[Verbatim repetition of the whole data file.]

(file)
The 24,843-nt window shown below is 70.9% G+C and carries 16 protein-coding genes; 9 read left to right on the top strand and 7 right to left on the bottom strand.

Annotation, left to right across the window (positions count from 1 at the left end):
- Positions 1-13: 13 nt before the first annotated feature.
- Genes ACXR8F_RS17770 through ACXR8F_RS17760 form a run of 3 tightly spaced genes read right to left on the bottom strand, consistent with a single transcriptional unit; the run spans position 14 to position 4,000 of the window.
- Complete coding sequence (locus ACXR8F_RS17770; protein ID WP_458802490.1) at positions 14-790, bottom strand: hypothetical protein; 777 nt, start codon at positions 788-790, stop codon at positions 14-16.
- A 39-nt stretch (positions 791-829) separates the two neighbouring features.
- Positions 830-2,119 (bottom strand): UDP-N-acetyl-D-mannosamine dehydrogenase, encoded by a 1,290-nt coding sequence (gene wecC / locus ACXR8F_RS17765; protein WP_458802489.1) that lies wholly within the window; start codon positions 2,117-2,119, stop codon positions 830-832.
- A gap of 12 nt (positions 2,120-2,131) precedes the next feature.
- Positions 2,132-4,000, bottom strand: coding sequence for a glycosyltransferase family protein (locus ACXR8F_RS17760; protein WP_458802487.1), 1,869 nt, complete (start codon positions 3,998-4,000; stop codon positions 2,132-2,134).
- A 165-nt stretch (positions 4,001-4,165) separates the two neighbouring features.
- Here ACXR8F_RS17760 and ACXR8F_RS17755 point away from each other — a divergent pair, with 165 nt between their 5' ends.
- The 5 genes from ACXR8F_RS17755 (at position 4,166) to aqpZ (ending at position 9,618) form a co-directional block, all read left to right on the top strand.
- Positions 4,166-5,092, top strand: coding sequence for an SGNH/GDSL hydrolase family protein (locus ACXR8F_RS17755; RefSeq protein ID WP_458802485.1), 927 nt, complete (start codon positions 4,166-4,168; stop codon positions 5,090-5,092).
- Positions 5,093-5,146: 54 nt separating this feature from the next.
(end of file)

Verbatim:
The 24,843-nt window shown below is 70.9% G+C and carries 16 protein-coding genes; 9 read left to right on the top strand and 7 right to left on the bottom strand.

Annotation, left to right across the window (positions count from 1 at the left end):
- Positions 1-13: 13 nt before the first annotated feature.
- Genes ACXR8F_RS17770 through ACXR8F_RS17760 form a run of 3 tightly spaced genes read right to left on the bottom strand, consistent with a single transcriptional unit; the run spans position 14 to position 4,000 of the window.
- Complete coding sequence (locus ACXR8F_RS17770; protein ID WP_458802490.1) at positions 14-790, bottom strand: hypothetical protein; 777 nt, start codon at positions 788-790, stop codon at positions 14-16.
- A 39-nt stretch (positions 791-829) separates the two neighbouring features.
- Positions 830-2,119 (bottom strand): UDP-N-acetyl-D-mannosamine dehydrogenase, encoded by a 1,290-nt coding sequence (gene wecC / locus ACXR8F_RS17765; protein WP_458802489.1) that lies wholly within the window; start codon positions 2,117-2,119, stop codon positions 830-832.
- A gap of 12 nt (positions 2,120-2,131) precedes the next feature.
- Positions 2,132-4,000, bottom strand: coding sequence for a glycosyltransferase family protein (locus ACXR8F_RS17760; protein WP_458802487.1), 1,869 nt, complete (start codon positions 3,998-4,000; stop codon positions 2,132-2,134).
- A 165-nt stretch (positions 4,001-4,165) separates the two neighbouring features.
- Here ACXR8F_RS17760 and ACXR8F_RS17755 point away from each other — a divergent pair, with 165 nt between their 5' ends.
- The 5 genes from ACXR8F_RS17755 (at position 4,166) to aqpZ (ending at position 9,618) form a co-directional block, all read left to right on the top strand.
- Positions 4,166-5,092, top strand: coding sequence for an SGNH/GDSL hydrolase family protein (locus ACXR8F_RS17755; RefSeq protein ID WP_458802485.1), 927 nt, complete (start codon positions 4,166-4,168; stop codon positions 5,090-5,092).
- Positions 5,093-5,146: 54 nt separating this feature from the next.